To capture this aspect and to make it more “touchable”, a museum called the MAS (Museum aan de Stroom, or Museum by the River) opened its doors in 2011. The MAS is a landmark on the boundary between the city and the port, and it does so by telling the story of people with diverse perspectives on the world who came from a multitude of backgrounds. The MAS tells the story about the past, present and future of Antwerp. Because diversity is not a static feature, but always in motion, a special building was needed. It’s a difficult mission to bring a building – which is itself static – to a new level. The design was inspired by a sixteenth-century storehouse. The galleries are stacked up like ‘boxes’ creating a spiral tower with large expanses of glass. As you go up on the escalators from the ground floor to +9, you have a constantly changing view of Antwerp. In my opinion, the special window panes resemble the flow of a river. But not only the building is an eye-catching element! The square in front of the MAS is a work of art by Antwerp’s most famous living artist: a 1,600-m² mosaic entitled ‘Dead Skull’ by Luc Tuymans, his first public work to be permanently on display. The MAS is an architectural beauty (even though the local opinion about the architecture is divided). I had my doubts about it too, but seeing it all come together: the light of sunset on the red stones, the calmth of the river and the rush of the harbor, it somehow seems to work out.

Read the article about the MAS in the New York Times here

All pictures are copyrighted Sien Josephine (c)

Antwerp

Architectural Antwerp pt. 1: Southern contrasts

I woke up this morning with a bright little sun, reluctantly (and hopefully) announcing the beginning of Spring: my favorite season. I decided to spend the day outside, even though i was still recovering from a nasty cold which had kept me in bed for a few days. I started my day with some breakfast and family time (real family this time) at Caffè Internazionale (where else?) and from there I started the Tour d’Anvers. Camera at the ready, I rediscovered the South (or ‘t Zuid), coeur artistique d’Anvers.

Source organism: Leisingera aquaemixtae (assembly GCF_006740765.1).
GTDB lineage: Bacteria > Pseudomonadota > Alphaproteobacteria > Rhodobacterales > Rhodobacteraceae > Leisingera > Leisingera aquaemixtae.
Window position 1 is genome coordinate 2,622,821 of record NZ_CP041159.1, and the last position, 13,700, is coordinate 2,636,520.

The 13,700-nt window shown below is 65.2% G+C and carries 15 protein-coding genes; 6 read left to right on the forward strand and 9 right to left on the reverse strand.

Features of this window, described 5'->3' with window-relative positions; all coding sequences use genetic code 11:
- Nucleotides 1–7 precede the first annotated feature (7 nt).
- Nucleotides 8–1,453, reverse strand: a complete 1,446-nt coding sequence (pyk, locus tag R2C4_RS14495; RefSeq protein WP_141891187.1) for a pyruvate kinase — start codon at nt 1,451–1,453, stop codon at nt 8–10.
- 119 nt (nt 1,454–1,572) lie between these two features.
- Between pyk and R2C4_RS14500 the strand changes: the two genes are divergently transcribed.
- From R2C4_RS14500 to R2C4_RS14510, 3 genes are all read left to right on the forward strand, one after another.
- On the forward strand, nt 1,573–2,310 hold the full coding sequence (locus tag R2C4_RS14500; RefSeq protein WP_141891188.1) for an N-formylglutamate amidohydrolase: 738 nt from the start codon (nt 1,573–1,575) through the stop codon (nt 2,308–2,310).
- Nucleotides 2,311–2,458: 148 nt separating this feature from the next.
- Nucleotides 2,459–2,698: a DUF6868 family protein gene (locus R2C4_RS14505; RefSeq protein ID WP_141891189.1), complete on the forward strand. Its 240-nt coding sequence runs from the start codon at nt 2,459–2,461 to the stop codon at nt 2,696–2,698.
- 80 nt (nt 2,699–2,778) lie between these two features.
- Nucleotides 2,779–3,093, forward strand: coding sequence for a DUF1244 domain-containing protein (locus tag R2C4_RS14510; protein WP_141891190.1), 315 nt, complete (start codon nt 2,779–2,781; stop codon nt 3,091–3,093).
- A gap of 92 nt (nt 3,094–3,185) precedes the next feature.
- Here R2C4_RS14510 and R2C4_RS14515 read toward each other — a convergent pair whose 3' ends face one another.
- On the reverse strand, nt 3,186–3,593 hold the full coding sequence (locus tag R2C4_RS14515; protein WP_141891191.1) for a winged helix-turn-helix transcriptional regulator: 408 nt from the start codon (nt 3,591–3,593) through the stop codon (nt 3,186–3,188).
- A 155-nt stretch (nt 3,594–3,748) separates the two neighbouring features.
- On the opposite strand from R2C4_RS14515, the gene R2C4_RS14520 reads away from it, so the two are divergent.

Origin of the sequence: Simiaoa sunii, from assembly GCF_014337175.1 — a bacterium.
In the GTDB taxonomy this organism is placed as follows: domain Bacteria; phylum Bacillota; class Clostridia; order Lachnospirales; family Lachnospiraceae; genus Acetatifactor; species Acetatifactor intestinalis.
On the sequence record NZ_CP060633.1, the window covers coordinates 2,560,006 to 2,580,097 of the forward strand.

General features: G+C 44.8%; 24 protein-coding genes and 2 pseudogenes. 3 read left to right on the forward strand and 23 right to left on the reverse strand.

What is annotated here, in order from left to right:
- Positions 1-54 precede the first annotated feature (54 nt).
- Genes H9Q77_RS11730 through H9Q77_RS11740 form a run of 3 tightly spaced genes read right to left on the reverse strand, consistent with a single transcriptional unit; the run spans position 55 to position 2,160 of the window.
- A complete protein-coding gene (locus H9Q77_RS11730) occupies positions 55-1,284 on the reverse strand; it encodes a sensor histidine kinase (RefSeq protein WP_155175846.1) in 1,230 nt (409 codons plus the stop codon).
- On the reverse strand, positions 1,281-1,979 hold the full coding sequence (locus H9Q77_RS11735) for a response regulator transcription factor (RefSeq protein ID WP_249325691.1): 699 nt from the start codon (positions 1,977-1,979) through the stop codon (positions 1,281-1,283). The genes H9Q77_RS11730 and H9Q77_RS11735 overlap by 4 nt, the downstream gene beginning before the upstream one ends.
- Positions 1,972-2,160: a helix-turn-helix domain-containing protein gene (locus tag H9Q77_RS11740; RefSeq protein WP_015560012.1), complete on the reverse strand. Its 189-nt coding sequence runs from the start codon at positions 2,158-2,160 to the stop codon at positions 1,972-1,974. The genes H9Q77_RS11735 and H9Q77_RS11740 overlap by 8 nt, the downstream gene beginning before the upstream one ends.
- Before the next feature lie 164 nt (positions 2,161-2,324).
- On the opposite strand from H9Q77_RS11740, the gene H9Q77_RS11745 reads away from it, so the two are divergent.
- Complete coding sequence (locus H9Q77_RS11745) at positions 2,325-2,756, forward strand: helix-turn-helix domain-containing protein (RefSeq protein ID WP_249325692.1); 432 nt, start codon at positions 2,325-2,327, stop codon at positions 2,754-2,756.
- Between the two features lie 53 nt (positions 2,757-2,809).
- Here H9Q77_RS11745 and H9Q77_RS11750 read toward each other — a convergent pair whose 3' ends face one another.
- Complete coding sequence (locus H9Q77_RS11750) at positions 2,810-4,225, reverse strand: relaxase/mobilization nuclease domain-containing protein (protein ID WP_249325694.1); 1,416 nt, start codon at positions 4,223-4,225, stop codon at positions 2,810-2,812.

I have walked the streets of this part of Antwerp over and over again, but the architectural variety never seizes to amaze me. It is said that the original street plan of the Antwerp South was inspired by Haussmann, a French civic planner whose name is associated with the rebuilding of Paris. The South quickly got the nickname “Le Petit Paris”. The neoclassical Royal Museum of Fine Arts was completed in 1894. It was primarily built as a “Temple to fine art” for the 1894 Antwerp World Exposition. On top of the building are two bronze figures of Fame with horse-drawn chariots by sculptor Thomas Vincotte, separated by four monumental sculptures representing Architecture, Painting, Sculpture, and Graphics.

Along with other monuments and cultural attractions (such as the Hippodroom-theatre, build in 1903), it made the South a fashionable place to live. After the V-bomb attacks during the Second World War, the area went into a long period of decline. The closing of the Southern Docks and the demolition of the Hippodrome in 1972 turned the South into a forgotten area, full of faded charm. With its revival mid 1980’s it became once again the fashionable heart of Antwerp. The opening of the Museum for Modern Art (MUKHA) in 1987 brought the South back to its artistic and cultural destination. More recently, the development of the large law courts complex on the former South Station site, labeled the Antwerp South’s architectural importance. This award-winning project, designed by the Richard Rogers Partnership in association with VKStudio and Ove Arup & Partners, opened in 2007.

The South of Antwerp is an area of contrasts. It’s a mixture of old glory and new modernism. A good example is the “Boathouse” in the Schilderstraat. This typical art nouvau-house was built for P. Poels, who owned a famous ship repairing company. It also reminds us of the primary economic activity of Antwerp: the harbor. A modern counterpart of the Boathouse is the gable of the Hoopnatie-building, which looks a bit like the bow of a cruise-ship.

This short but rich history gives the South its special feel. I like spending time here, especially in Summer when the terraces are filled with people or when i can enjoy the sunset on the stairs of the Royal Museum with friends while listening to some poetry and music at the Zuiderzinnen-festival (more on that later).

I finish my walk with a nice cup of tea, with the promise of taking you with me on a tour through my beloved Antwerp again soon.

Sien Josephine